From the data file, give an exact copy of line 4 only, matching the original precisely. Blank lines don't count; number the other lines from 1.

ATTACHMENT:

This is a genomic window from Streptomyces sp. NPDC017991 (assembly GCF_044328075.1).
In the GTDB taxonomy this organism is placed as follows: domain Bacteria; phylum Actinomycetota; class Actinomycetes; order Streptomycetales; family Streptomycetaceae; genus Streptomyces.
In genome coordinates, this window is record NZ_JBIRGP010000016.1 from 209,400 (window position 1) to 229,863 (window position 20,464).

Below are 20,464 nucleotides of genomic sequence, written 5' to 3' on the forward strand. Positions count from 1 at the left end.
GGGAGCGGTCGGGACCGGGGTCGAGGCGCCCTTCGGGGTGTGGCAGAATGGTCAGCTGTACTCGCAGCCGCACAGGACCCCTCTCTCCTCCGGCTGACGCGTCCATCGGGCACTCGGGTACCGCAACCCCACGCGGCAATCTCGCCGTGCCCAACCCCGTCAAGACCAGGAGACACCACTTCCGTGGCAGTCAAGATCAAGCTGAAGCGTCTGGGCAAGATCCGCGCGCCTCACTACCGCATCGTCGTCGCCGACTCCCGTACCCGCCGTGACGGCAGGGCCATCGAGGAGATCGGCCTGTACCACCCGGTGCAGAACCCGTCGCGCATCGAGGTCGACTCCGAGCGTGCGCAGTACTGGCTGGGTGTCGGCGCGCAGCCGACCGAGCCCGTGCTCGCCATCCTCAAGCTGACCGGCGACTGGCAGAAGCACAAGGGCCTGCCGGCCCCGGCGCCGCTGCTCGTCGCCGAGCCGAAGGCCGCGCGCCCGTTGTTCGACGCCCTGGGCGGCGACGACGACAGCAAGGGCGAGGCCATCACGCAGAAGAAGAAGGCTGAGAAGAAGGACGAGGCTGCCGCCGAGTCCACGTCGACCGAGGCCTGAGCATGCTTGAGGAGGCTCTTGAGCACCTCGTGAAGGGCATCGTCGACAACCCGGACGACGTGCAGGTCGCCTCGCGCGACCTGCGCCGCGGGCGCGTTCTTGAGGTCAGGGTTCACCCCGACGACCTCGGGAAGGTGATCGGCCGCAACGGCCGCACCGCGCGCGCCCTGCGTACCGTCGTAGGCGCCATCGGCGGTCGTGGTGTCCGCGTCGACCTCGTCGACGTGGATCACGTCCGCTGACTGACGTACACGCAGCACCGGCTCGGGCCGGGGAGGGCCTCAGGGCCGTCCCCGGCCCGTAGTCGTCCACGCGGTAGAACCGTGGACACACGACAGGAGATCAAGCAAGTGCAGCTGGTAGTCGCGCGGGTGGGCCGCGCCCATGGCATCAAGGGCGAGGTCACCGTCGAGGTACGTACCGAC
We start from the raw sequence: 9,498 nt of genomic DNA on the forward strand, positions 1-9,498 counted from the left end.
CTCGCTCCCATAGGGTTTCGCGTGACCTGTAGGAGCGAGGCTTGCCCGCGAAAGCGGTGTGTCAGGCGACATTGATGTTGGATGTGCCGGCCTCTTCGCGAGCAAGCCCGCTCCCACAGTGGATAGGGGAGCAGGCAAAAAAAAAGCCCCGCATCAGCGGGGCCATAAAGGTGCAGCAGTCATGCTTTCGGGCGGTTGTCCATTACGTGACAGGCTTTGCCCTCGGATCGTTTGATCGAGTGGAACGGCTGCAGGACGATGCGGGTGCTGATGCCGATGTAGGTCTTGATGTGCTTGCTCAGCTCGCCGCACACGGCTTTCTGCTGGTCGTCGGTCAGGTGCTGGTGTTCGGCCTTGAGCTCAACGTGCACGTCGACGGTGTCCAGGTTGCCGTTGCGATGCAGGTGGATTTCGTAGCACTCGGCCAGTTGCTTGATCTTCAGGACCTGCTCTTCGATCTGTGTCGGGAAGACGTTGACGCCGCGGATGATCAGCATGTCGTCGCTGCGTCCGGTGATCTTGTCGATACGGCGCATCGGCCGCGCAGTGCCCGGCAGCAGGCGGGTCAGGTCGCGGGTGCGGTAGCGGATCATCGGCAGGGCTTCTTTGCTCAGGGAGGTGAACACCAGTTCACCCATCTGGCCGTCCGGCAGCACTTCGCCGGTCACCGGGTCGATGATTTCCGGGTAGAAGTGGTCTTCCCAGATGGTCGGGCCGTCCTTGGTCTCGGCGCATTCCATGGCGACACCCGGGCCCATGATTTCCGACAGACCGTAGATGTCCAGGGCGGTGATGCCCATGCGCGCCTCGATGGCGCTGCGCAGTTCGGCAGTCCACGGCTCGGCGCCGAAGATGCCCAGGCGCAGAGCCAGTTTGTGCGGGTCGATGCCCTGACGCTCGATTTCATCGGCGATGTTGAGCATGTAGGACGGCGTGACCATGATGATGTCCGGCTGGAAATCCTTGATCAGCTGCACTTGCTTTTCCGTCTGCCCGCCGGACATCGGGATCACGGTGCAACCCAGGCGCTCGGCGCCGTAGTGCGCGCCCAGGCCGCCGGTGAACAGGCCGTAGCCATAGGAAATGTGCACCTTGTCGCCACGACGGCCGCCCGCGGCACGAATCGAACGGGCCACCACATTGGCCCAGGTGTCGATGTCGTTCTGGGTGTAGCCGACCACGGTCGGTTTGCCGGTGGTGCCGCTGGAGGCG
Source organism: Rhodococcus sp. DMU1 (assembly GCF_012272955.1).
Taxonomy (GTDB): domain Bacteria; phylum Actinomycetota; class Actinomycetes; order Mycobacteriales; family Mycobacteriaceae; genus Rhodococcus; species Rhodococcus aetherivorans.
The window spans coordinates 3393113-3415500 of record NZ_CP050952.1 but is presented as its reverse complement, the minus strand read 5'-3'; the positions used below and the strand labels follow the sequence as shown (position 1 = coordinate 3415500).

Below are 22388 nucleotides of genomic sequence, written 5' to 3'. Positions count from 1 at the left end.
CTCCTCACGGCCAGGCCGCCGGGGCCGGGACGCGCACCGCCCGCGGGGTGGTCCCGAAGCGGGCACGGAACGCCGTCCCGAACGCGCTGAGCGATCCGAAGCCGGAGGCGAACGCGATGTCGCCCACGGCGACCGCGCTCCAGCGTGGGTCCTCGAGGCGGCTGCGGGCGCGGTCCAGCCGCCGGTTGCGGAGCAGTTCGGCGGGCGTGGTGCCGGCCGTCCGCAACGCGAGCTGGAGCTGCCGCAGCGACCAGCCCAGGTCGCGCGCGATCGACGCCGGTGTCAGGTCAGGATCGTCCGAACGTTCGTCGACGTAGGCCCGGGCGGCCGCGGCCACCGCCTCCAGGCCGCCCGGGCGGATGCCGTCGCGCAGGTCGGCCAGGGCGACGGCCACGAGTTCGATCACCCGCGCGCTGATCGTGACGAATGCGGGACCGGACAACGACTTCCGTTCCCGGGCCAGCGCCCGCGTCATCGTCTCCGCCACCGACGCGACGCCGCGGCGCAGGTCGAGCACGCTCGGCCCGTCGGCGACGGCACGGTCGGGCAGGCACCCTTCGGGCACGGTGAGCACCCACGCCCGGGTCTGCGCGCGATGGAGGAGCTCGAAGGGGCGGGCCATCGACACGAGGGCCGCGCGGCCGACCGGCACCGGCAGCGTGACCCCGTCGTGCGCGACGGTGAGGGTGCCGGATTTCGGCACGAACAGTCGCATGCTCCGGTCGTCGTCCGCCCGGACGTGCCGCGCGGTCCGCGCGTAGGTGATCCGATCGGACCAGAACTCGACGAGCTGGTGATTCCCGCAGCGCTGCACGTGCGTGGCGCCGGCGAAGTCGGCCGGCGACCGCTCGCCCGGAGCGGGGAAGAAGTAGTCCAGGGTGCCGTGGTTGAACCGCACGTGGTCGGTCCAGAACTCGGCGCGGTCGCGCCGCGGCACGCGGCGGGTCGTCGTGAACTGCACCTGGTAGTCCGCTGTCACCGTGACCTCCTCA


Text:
Below are 20,464 nucleotides of genomic sequence, written 5' to 3' on the forward strand. Positions count from 1 at the left end.